In recent speeches, Ben Bernanke has referred to a(n) (implicit) target of around 2% for inflation in the US. The U.S. Federal Reserve, together with the Bank of Japan, is one of the few central banks in advanced economies without an explicit inflation target.
Bernanke’s reference to this number is in the context of concerns that QE2 (second round of quantitative easing) will increase inflation in the US and with this message he wants to reassure the public that inflation will remain low. The exact words that he is using are:
“FOMC participants generally judge the mandate-consistent inflation rate to be about 2 percent or a bit below.”
It is interesting that the expression “2 percent or a bit below” happens to be almost identical to the way the ECB currently refers to its mandate for price stability.
Some history about the ECB mandate: Originally, the ECB was given the mandate of maintaining “price stability”. This mandate was later (October 1998) made precise by the governing council of the ECB as “a year-on-year increase in the Harmonised Index of Consumer Prices (HICP) for the euro area of below 2%”. At that point there was also a reference to this target, or to price stability more generally, a a mandate “to be maintained over the medium term”.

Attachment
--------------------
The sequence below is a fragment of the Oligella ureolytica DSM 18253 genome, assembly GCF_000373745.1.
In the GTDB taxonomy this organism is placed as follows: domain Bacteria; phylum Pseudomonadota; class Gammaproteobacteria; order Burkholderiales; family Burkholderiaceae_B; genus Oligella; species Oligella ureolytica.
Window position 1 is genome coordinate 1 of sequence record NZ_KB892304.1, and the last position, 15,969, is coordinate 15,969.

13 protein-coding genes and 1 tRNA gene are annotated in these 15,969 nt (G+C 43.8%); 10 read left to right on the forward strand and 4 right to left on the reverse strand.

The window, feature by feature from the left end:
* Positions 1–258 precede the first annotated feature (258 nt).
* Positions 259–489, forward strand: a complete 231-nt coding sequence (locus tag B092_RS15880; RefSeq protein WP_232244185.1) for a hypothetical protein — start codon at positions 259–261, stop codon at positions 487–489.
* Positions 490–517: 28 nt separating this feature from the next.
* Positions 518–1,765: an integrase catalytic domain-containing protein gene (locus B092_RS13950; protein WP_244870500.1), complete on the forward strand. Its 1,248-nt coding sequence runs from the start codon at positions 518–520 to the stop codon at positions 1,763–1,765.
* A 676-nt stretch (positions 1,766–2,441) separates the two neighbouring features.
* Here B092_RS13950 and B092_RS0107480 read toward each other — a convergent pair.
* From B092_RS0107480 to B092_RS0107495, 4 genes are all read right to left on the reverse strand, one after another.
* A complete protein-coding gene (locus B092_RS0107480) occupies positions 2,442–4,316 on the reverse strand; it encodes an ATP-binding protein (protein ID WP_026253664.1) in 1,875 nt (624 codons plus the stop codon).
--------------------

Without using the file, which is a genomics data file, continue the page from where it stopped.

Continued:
This initial definition of price stability by the ECB received some criticism because it was leaving too much room for interpretation: Is any inflation rate below 2% consistent with price stability? Is deflation consistent with price stability or even desirable? This led to a redefinition of “price stability” by the governing council of the ECB in May 2003. At that point, the mandate of price stability was defined as “maintaining inflation rates below but close to 2% over the medium term”. So 2% becomes a ceiling (for the medium term) and the goal is to be close enough to the ceiling. Clearly, in this definition there is a sense of asymmetry: 2.1% inflation is worse than 1.9%.
The words chosen by Ben Bernanke are almost identical to the words chosen by the governing council of the ECB where “below but close” has been replaced by “or a bit below”.
What is the record of the ECB? Clearly the ECB has managed to keep inflation very close to 2% and as such we could call it a success. However, given the definition of price stability, it seems that inflation has remained many more months above than below 2%. Below is a picture of Euro inflation from the launch of the ECB until the recession of 2007/2008. Inflation is close to 2% but it would be more accurate to describe it as “above but close to 2% than “below but close to 2%”. Or using Bernanke’s words “2% or a bit above”.
If we add the last two and a half years of data (picture below), towards the end of 2007 inflation increased substantially and then it fell during the recession, below the 2% target. Today, inflation is once again approaching the 2% target.